Rick Nash's legacy, handicapping the Calder race, more in our roundtable
Every Wednesday, a trio of SI.com staffers sits down for a discussion of the hockey world's hot button issues. This week, Brian Cazeneuve, Sarah Kwak and Al Muir talk about the the value of Rick Nash—the subject of a feature story in this week's issue of Sports Illustrated magazine—and his regular-season success, the impact of Kevin Shattenkirk's injury on the Blues, and the suddenly crowded field of contenders for the Calder Trophy.
• The stellar play of Rick Nash has been one of the best stories of the year, but is a strong regular season enough to restore his reputation? Or does he, like Penguins netminder Marc-Andre Fleury, need to follow it up with an exceptional playoff performance?
As good as the Blues’ defense has been almost across the board this season, the team took a big hit when Shattenkirk went down against Washington. He’s second to Mark Giordano in scoring by defensemen and he has been the quarterback of the Blues’ power play, which ranks second in the league. That will put an extra burden on Alex Pietrangelo, who is also having an excellent season. But frankly, Shattenkirk’s two-way game has had him in the Norris discussion for a while now and nobody else can fill those shoes, especially for 23 minutes a night. The Blues will slide Chris Butler into the lineup for a while and this may finally force them to give Petteri Lindbohm a closer look, too. St. Louis has grabbed at least a point in a franchise record 12 straight games and been getting great goaltending lately from Brian Elliott, which I think makes it less likely that Doug Armstrong would push the panic button with a trade unless Shattenkirk’s condition worsens or the GM feels the trade would help the club anyway. Somebody is going to make a move for Toronto's Cody Franson, but with a backline that also includes Jay Bouwmeester, Carl Gunnarsson, Barret Jackman and underrated Ian Cole, the Blues can afford to wait it out.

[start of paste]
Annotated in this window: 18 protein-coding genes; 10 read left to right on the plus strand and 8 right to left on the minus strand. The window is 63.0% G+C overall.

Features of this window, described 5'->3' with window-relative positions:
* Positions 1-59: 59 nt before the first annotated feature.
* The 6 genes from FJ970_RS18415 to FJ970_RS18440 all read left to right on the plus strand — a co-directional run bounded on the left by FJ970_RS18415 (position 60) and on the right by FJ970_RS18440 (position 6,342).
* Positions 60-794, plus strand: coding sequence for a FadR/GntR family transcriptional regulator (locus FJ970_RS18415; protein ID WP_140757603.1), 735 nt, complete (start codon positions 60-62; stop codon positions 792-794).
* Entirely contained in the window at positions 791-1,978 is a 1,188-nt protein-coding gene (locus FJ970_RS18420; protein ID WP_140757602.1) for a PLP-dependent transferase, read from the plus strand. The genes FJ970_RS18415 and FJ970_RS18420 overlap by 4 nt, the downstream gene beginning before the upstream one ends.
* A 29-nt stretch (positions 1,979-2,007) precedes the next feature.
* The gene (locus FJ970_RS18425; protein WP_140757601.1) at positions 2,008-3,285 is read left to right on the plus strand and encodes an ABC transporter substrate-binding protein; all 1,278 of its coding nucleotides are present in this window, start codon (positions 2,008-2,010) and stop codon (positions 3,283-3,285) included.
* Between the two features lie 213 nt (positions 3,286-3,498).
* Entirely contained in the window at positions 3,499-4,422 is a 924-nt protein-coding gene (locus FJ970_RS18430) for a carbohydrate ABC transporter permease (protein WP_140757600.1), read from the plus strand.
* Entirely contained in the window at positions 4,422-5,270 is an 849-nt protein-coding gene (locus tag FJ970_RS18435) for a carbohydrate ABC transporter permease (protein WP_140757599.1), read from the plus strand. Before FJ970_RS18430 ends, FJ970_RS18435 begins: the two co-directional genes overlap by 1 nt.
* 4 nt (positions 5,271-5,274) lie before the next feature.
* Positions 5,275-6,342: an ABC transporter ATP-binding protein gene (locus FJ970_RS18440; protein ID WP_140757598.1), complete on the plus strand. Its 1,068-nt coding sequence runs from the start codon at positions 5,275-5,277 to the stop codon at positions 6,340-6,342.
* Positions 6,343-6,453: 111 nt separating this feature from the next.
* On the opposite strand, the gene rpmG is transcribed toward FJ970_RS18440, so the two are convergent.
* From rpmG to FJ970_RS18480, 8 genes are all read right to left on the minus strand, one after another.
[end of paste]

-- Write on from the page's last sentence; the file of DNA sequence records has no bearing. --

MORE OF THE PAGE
I'd say the blood pressure readings are a little more elevated in St. Louis than you guys think. Look what happened to Boston when Zdeno Chara went down. Granted, they were thinner on the blueline and had other injury issues as well, but their extended struggles show how tough it is to replace the cornerstone of a team's defense. Shattenkirk has taken his game to a new level this season, especially on that power play where his puck handling and playmaking skills rank him among the best quarterbacks in the league. Those plays now will be run through Pietrangelo (who has been less than excellent in my opinion), with a new point man (Alex Steen?). That's nowhere near as imposing and it could be a heavy hit on a team that relies on the power play for nearly 27% of its offense. And I think it'll be Cole who gets the heavier duty instead of Butler. Despite countless chances Butler has never really shown himself to be anything but a tweener, so that's hardly encouraging.
I'm not saying the Blues fall off the map, but this is going to hit them harder than you guys think.
• With several intriguing candidates emerging from the pack, the Calder Trophy race might be a lot closer than it appeared a month ago. How do you handicap it going down the stretch?
I still like Filip Forsberg for the award, with all due respect to Aaron Ekblad and Johnny Gaudreau. I like what I’ve seen from Michael Hutchinson and Petr Mrazek this season. Both goalies have made the most of their chances to step into voids and perform especially well. But the Predators have made a huge leap this season, thanks to many factors (new coach and philosophy; great play, as expected, from Pekka Rinne and Shea Weber), but the team wouldn’t be where it is without Forsberg.
I'll give a tip of the cap here to Dallas's John Klingberg. He got off to a late start, but the award voters have always been influenced by "what have you done for me lately?" If he finishes strong, anything is possible. He's coming off a 13-point January that earned him Rookie of the Month honors and, like Ekblad, he's been the most reliable defender on his team on most nights. His poise under pressure and ability to consistently get the puck to the net is remarkable for a 22-year-old. All that said, I see him fourth right now behind Forsberg, Ekblad and Gaudreau, but that order will be fluid down the stretch.